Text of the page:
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Supreme Court of the United States
January 27, 1965, Argued ; June 7, 1965, Decided
[*679] [***643] [**1596] MR. JUSTICE WHITE announced the judgment of the Court and delivered an opinion, in which THE CHIEF JUSTICE and MR. JUSTICE BRENNAN join.
Like No. 48, United Mine Workers v. Pennington, decided today, ante, p. 657, this case [**1597] presents questions regarding the application of §§ 1 and 2 of the Sherman Antitrust [***644] Act, 26 Stat. 209, as amended, 15 U. S. C. §§ 1, [****8] 2 (1958 ed.), to activities of labor unions. In particular, it concerns the lawfulness of the following restriction on the operating hours of food store meat departments contained in a collective bargaining agreement executed after joint multi-employer, multi-union negotiations:
"Market operating hours shall be 9:00 a. m. to 6:00 p. m. Monday through Saturday, inclusive. No customer [*680] shall be served who comes into the market before or after the hours set forth above."
This litigation arose out of the 1957 contract negotiations between the representatives of 9,000 Chicago retailers of fresh meat and the seven union petitioners, who are local affiliates of the Amalgamated Meat Cutters and Butcher Workmen of North America, AFL-CIO, representing virtually all butchers in the Chicago area. During the 1957 bargaining sessions the employer group presented several requests for union consent to a relaxation of the existing contract restriction on marketing hours for fresh meat, which forbade the sale of meat before 9 a. m. and after 6 p. m. in both service and self-service markets. 1 The unions rejected all such suggestions, and their own proposal retaining the marketing-hours [****9] restriction was ultimately accepted at the final bargaining session by all but two of the employers, National Tea Co. and Jewel Tea Co. (hereinafter "Jewel"). Associated Food Retailers of Greater Chicago, a trade association having about 1,000 individual and independent merchants as members and representing some 300 meat dealers in the negotiations, was among those who accepted. Jewel, however, asked the union negotiators to present to their membership, on behalf of it and National Tea, a counteroffer that included provision for Friday night operations. At the same time Jewel voiced its [*681] belief, as it had midway through the negotiations, that any marketing-hours restriction was illegal. On the recommendation of the union negotiators, the Jewel offer was rejected by the union membership, and a strike was authorized. Under the duress of the strike vote, Jewel decided to sign the contract previously approved by the rest of the industry.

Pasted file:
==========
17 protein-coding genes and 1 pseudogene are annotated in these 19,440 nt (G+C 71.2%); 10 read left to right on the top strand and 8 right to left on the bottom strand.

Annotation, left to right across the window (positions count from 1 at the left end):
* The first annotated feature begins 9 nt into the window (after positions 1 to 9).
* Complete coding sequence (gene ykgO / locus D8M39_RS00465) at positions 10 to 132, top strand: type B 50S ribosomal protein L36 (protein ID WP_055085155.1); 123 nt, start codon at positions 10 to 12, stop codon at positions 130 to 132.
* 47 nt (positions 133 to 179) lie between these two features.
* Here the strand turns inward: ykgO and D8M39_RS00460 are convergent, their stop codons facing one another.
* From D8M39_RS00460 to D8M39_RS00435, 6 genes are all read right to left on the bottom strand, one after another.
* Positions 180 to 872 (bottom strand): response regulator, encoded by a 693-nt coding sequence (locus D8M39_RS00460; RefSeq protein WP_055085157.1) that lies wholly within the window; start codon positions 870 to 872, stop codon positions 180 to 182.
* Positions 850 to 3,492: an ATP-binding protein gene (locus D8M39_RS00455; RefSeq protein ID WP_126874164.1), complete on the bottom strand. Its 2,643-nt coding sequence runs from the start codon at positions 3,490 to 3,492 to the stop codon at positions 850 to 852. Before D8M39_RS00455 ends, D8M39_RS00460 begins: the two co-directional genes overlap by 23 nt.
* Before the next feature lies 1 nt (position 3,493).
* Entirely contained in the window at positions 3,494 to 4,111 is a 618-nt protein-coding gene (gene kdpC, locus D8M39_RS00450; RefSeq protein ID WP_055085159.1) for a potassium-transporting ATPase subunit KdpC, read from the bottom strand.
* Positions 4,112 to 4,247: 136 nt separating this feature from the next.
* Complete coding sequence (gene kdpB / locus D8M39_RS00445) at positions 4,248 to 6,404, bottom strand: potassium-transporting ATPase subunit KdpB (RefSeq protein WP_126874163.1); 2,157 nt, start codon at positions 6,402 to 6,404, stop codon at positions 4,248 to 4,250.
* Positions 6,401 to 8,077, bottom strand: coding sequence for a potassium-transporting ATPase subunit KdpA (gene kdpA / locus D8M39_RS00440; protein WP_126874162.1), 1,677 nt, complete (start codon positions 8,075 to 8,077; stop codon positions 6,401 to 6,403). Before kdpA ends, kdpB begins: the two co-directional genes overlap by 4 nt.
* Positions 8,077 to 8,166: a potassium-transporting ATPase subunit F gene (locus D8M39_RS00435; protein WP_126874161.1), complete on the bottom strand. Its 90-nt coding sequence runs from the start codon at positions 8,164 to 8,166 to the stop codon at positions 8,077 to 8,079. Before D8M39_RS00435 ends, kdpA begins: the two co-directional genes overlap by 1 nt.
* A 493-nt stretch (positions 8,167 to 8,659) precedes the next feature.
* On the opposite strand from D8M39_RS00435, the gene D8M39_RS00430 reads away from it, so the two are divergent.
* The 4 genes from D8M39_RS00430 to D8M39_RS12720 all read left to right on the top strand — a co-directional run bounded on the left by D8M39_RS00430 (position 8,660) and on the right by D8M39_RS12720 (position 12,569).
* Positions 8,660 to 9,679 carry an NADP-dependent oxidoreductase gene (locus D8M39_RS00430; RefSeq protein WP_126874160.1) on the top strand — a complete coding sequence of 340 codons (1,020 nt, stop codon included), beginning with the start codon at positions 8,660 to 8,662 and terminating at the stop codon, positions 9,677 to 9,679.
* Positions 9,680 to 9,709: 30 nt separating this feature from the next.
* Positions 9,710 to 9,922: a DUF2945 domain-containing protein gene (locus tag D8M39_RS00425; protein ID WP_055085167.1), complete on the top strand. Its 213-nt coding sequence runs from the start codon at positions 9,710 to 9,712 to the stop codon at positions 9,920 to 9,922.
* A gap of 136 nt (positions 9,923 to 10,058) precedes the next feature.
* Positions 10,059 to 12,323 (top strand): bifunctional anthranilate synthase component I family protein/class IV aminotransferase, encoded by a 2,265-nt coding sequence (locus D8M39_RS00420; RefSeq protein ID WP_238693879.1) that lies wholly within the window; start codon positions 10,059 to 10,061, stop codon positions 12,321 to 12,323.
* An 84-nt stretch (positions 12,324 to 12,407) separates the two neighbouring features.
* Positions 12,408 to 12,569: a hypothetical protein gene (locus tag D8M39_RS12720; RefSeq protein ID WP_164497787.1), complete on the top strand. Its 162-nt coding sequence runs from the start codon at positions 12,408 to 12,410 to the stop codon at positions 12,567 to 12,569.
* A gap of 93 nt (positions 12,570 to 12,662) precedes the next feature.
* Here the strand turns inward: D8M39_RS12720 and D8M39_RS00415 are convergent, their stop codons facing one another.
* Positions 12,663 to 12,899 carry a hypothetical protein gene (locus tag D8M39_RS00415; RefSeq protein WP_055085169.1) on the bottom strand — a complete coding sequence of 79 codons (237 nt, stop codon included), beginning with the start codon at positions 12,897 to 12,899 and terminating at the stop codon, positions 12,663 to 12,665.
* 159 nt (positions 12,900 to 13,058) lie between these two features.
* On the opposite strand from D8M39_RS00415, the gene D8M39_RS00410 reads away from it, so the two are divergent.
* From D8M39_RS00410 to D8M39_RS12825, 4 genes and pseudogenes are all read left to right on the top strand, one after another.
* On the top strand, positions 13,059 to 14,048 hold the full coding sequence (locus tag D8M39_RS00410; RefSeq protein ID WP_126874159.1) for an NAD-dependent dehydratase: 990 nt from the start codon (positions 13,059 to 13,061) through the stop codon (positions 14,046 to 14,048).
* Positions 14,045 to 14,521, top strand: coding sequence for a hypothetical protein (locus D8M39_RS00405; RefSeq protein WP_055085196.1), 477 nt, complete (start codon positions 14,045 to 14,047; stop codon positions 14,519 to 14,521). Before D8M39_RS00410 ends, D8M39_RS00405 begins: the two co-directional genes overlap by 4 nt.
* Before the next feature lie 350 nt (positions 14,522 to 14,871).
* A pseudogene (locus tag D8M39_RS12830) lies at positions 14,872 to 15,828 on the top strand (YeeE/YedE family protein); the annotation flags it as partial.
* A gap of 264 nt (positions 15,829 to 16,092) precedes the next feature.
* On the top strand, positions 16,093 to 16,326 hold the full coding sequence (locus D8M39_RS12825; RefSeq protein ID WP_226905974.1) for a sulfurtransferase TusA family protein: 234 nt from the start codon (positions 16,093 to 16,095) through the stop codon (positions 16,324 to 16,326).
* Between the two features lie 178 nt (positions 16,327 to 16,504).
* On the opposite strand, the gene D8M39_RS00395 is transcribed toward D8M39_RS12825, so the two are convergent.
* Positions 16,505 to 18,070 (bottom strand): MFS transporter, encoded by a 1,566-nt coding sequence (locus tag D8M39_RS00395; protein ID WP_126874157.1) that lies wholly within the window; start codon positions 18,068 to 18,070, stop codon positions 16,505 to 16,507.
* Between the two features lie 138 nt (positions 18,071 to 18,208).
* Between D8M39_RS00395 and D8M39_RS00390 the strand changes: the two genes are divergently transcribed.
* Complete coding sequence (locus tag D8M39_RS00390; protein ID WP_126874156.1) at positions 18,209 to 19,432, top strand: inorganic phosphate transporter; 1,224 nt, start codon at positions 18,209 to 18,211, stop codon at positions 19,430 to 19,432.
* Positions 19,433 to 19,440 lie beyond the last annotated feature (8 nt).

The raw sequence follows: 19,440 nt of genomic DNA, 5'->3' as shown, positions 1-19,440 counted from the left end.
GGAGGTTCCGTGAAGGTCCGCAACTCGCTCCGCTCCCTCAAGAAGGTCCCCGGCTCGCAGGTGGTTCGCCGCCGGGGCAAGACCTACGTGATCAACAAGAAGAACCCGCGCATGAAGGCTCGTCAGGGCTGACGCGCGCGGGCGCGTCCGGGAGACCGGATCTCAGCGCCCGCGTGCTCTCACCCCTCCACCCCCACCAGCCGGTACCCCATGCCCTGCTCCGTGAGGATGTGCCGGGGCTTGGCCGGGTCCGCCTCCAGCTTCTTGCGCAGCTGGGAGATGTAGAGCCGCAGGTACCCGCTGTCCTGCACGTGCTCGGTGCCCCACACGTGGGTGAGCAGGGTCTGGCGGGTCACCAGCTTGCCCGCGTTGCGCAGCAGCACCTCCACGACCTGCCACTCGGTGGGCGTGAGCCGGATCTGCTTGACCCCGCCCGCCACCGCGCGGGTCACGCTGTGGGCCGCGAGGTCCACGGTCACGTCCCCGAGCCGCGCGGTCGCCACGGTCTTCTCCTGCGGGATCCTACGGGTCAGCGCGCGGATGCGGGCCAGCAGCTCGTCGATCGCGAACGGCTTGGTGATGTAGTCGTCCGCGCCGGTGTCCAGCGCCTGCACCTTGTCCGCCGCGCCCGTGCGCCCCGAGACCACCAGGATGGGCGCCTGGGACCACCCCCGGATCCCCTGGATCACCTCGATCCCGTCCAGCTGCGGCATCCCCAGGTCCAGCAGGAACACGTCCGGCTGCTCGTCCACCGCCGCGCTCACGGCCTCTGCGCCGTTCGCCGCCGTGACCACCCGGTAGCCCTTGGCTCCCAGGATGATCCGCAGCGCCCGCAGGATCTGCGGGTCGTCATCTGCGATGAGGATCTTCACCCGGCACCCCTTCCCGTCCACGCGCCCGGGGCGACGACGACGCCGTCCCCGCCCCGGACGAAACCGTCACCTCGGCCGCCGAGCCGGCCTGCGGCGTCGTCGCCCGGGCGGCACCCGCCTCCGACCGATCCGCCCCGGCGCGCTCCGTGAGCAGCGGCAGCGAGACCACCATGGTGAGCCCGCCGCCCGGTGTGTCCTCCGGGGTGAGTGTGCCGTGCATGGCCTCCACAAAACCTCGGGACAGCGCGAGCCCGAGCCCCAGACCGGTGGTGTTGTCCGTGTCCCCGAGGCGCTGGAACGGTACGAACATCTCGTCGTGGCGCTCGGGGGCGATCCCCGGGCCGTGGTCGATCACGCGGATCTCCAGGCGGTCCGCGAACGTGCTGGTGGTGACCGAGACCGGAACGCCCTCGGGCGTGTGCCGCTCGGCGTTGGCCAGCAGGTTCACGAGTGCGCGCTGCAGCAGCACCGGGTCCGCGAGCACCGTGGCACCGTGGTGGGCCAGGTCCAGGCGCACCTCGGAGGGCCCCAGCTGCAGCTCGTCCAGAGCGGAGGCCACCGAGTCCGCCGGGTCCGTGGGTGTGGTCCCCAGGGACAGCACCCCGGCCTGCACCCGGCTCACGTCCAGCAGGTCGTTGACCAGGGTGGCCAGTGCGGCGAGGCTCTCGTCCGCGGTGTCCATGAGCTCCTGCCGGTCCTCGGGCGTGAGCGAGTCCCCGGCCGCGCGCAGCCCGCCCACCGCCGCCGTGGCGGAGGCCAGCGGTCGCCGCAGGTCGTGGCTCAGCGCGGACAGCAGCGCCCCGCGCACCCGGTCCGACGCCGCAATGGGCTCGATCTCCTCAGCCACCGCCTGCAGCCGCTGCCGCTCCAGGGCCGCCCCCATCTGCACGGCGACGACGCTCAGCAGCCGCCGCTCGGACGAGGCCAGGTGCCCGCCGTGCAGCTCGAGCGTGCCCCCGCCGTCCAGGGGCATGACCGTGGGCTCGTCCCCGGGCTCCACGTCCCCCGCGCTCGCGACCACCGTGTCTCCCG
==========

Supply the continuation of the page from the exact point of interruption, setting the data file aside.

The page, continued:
[****10] In July 1958 Jewel brought suit against the unions, certain of their officers, Associated, and Charles H. Bromann, Secretary-Treasurer of Associated, seeking invalidation under §§ 1 and 2 of the Sherman Act of the contract provision that prohibited night meat market operations. The gist of the complaint was that the defendants and others had conspired together to prevent the retail sale of fresh meat before 9 a. m. and after 6 p. m. As evidence of the conspiracy Jewel relied in part on the events during the 1957 contract negotiations -- the acceptance by Associated of the market-hours restriction and the unions' imposition of the restriction on Jewel through a strike threat. Jewel also alleged that it was a part of the [***645] conspiracy that the unions would neither permit their members to work at times other than the hours specified nor allow any grocery firm to sell meat, with or without employment of their members, outside those hours; that the members of Associated, which had joined only one of the 1957 employer proposals for extended marketing hours, [**1598] had agreed among themselves to insist on the inclusion of the marketing-hours limitation in all collective [****11] bargaining agreements between the unions and any food store operator; that Associated, its members and officers had agreed with the other defendants that no firm was to be permitted to operate self-service meat markets between 6 p. m. and 9 p. m.; and that the unions, their officers and members had acted as the enforcing agent of the conspiracy.
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381 U.S. 676 *; 85 S. Ct. 1596 **; 14 L. Ed. 2d 640 ***; 1965 U.S. LEXIS 2208 ****; 51 Lab. Cas. (CCH) P19,755; 1965 Trade Cas. (CCH) P71,463; 59 L.R.R.M. 2376
LOCAL UNION NO. 189, AMALGAMATED MEAT CUTTERS & BUTCHER WORKMEN OF NORTH AMERICA, AFL-CIO, ET AL. v. JEWEL TEA CO., INC.
Prior History: [****1] CERTIORARI TO THE UNITED STATES COURT OF APPEALS FOR THE SEVENTH CIRCUIT.
Disposition: 331 F.2d 547, reversed.
bargaining, collective bargaining, butchers, anti trust law, meat, wages, markets, Sherman Act, conspiracy, negotiations, exemption, night, antitrust, self-service, mandatory, court of appeals, labor union, cases, Relations, courts, coal, labor standards, employees, terms, marketing-hours, night operations, national labor, customers, parties, strikes
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